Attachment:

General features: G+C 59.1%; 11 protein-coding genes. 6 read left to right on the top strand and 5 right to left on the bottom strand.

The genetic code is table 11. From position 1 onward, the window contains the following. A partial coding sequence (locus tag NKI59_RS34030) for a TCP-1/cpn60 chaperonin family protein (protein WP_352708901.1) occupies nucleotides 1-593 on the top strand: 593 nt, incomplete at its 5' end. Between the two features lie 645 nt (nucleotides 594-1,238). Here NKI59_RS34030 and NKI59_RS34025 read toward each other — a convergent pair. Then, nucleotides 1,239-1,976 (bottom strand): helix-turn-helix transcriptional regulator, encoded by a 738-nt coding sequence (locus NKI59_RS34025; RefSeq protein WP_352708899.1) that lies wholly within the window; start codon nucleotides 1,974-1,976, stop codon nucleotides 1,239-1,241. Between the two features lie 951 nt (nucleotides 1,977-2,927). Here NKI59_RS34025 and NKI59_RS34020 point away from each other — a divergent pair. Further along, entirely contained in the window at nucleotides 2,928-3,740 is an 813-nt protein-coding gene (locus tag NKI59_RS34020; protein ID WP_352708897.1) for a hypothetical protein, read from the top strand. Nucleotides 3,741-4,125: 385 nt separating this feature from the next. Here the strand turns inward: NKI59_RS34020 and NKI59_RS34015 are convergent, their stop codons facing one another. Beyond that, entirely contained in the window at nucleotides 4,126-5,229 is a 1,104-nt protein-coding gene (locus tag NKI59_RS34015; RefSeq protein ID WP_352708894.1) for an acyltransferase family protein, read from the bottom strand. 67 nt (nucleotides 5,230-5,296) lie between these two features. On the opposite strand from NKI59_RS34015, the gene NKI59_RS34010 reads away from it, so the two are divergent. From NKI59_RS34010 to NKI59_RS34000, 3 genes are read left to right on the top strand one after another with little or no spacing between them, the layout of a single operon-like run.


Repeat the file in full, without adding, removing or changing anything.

General features: G+C 59.1%; 11 protein-coding genes. 6 read left to right on the top strand and 5 right to left on the bottom strand.

The genetic code is table 11. From position 1 onward, the window contains the following. A partial coding sequence (locus tag NKI59_RS34030) for a TCP-1/cpn60 chaperonin family protein (protein WP_352708901.1) occupies nucleotides 1-593 on the top strand: 593 nt, incomplete at its 5' end. Between the two features lie 645 nt (nucleotides 594-1,238). Here NKI59_RS34030 and NKI59_RS34025 read toward each other — a convergent pair. Then, nucleotides 1,239-1,976 (bottom strand): helix-turn-helix transcriptional regulator, encoded by a 738-nt coding sequence (locus NKI59_RS34025; RefSeq protein WP_352708899.1) that lies wholly within the window; start codon nucleotides 1,974-1,976, stop codon nucleotides 1,239-1,241. Between the two features lie 951 nt (nucleotides 1,977-2,927). Here NKI59_RS34025 and NKI59_RS34020 point away from each other — a divergent pair. Further along, entirely contained in the window at nucleotides 2,928-3,740 is an 813-nt protein-coding gene (locus tag NKI59_RS34020; protein ID WP_352708897.1) for a hypothetical protein, read from the top strand. Nucleotides 3,741-4,125: 385 nt separating this feature from the next. Here the strand turns inward: NKI59_RS34020 and NKI59_RS34015 are convergent, their stop codons facing one another. Beyond that, entirely contained in the window at nucleotides 4,126-5,229 is a 1,104-nt protein-coding gene (locus tag NKI59_RS34015; RefSeq protein ID WP_352708894.1) for an acyltransferase family protein, read from the bottom strand. 67 nt (nucleotides 5,230-5,296) lie between these two features. On the opposite strand from NKI59_RS34015, the gene NKI59_RS34010 reads away from it, so the two are divergent. From NKI59_RS34010 to NKI59_RS34000, 3 genes are read left to right on the top strand one after another with little or no spacing between them, the layout of a single operon-like run.